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Ranking the 10 Greatest NASCAR Sprint Cup Chase for the Cup Moments at Talladega

Michael GuadalupeFeatured ColumnistOctober 16, 2013

Ranking the 10 Greatest NASCAR Sprint Cup Chase for the Cup Moments at Talladega

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    Sean Gardner/Getty Images

    Talladega.

    The name itself strikes fear into the heart of Chase drivers, and while we’ve seen great performances at this track throughout the years, 10 Chase moments at Talladega stand out above the rest.

    The drivers in this year’s Chase will have to face the same Talladega troubles we've seen throughout the postseason. All will go in hoping to survive, and only a handful will come out with championship hopes still intact. It’s been the major theme throughout Talladega Chase races and has helped in creating some of the best performances at the track.

    Drivers like Tony Stewart and Jeff Gordon have shown fans how well they can race at the 'Dega, while other drivers have shown how important surviving is.

    The track has even played a role in improve NASCAR' driver safety and health.

    We’ve seen crazy crashes over the years and side-by-side finishes just as the caution flag came out.

    We could see just as much action this year, as well, but so far, these are the 10 greatest NASCAR Sprint Cup Chase moments at Talladega.

10. The Chase Tightens

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    Geoff Burke/Getty Images

    When NASCAR leaves Talladega, the Chase standings usually get a little mixed up. 'Dega, after all, is somewhat like a lottery in the Chase; drivers need to be lucky enough to survive it to keep pushing toward the championship.

    2010, though, was different.

    Jimmie Johnson and Denny Hamlin went into Talladega battling for position in the standings, and 'Dega seemed to be the only thing that could separate the two drivers.

    During the race, both drivers ran into separate issues, with Hamlin losing a drafting partner at one point and Johnson having to take a longer pit stop to fix a bumper as the race started to come to an end.

    And with eight Laps to go, both drivers pushed toward the front hoping to get an advantage in the standings once the race ended.

    Both drivers would also avoid the wreck caused by A.J. Allmendinger and finish the race with Hamlin in seventh and Johnson in eighth. The Chase standings grew even tighter after 'Dega, and Hamlin only sat two points behind Johnson.

    Both drivers put on a fantastic performance during the race and overcame major challenges.

    Even though Talladega is known for separating the standings, in 2010 it made them even tighter, showing fans that Johnson and Hamlin truly were the sport’s top competitors.

9. Proving He Can Still Compete

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    The Talladega race in 2007 was one of the first plate-races that the “Car of Tomorrow” would see. For Jeff Gordon, though, it was also one race where he would prove he is still one of the top drivers to beat.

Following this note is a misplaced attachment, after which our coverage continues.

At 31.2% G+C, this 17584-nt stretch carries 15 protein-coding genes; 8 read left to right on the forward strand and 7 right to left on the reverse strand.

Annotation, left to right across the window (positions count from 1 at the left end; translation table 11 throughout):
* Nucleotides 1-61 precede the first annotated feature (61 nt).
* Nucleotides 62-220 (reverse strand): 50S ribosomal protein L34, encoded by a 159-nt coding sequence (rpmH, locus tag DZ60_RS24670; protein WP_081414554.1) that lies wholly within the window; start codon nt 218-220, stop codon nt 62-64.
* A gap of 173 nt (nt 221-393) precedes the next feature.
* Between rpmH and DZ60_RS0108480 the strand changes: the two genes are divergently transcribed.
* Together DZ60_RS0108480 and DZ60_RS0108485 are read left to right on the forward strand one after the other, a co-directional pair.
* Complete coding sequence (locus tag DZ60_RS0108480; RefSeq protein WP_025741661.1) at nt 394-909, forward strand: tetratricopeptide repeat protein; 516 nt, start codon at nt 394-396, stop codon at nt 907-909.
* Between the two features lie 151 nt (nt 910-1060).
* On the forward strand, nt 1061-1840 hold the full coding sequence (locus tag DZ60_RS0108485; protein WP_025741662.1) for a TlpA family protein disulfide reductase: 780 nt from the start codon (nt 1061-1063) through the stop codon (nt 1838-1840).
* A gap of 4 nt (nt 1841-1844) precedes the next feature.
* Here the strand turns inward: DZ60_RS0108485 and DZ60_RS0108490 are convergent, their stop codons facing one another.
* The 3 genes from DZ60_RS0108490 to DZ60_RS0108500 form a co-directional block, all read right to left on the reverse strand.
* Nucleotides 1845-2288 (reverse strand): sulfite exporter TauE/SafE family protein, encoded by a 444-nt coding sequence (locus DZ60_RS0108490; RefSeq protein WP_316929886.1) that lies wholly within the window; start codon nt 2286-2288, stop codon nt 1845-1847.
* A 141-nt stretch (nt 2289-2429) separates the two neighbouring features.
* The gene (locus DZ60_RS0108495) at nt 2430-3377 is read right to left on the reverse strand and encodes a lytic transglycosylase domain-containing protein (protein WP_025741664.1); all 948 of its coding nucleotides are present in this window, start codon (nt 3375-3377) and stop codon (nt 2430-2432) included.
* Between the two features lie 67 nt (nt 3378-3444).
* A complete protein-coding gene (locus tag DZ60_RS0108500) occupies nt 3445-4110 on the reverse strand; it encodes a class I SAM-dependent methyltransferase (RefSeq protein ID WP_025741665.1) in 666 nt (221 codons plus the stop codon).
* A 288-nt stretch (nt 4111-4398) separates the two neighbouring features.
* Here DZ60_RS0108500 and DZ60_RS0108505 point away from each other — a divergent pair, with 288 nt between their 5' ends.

The Big One happened a little earlier than usual, as Bobby Labonte lost control at Lap 44.

    Drivers would come back from the caution flag ready to race, and as the Laps counted down, Hendrick teammates Jimmie Johnson and Jeff Gordon would lead the pack.

    On the final Lap, Gordon ditched Johnson and took the lead, trying to hold back his competition. He would get a little help from Tony Stewart, and when Johnson tried to make a pass, Gordon was already in front of him.

    His win at Talladega also put him in front of Jimmie Johnson in the standings that year, and even though he didn’t win the championship, he put on one of the best last lap performances seen at 'Dega.

    He also proved that, though Johnson emerged as the top driver in NASCAR , he still had a thing or two to learn from Gordon.

8. Where There's Smoke

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    Tony Stewart has been involved in quite a few big moments at Talladega.

    In 2005, though, Smoke was lucky enough not to be involved in anything big.

    The Chase race during the 2005 season was much like other Talladega races; it ended with an accident.

    When NASCAR entered Talladega, there were several drivers still battling for the championship. When the race ended, though, Tony Stewart and Ryan Newman were the only two left standing.

    A big reason for Smoke’s 2005 championship victory is, in part, thanks to his performance at Talladega. Smoke ran up-front at different points of the race and managed to finish his day in second place.

    He saw his competition get caught up in wrecks, and even as things were crashing around him during the final laps, he managed to race against Dale Jarret until the very end and stay side-by-side with Jarret through the final backstretch.

    Stewart didn’t win at Talladega, but his fantastic performance at the plate track is a big reason he would eventually become the 2005 champion.

7. Learning to Survive

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    Sandbagging at Talladega can be hit or miss. In 2011, it paid off for Carl Edwards but didn’t have the same results for Jimmie Johnson.

    Both drivers stayed in the back for a majority of the race, hoping to avoid getting caught in the Big One. When it came time to race, though, both drivers began to push forward.

    Edwards didn’t push his luck and settled for an eleventh place finish. Johnson, though, ran into problems and finished in 26th.

    It ended his Chase hopes.

    2011 was one of the better moments at Talladega because it showed the good and the bad of drivers choosing to hide out in the back for a majority of the race.

    "If I had to do it over again, I would do the exact same thing," Edwards said after the race. "And I bet you the outcome would be wildly different, better or worse. At the end of the day we had a shot at it. Our car was intact and we could drive up there and that was our mission. It went well for us." (h/t ESPN)

    While it did help Edwards avoid disaster, he wouldn’t win the championship that year.

    And, you have to wonder what would have happened if Edwards did try to push toward the front instead of settling for 11th.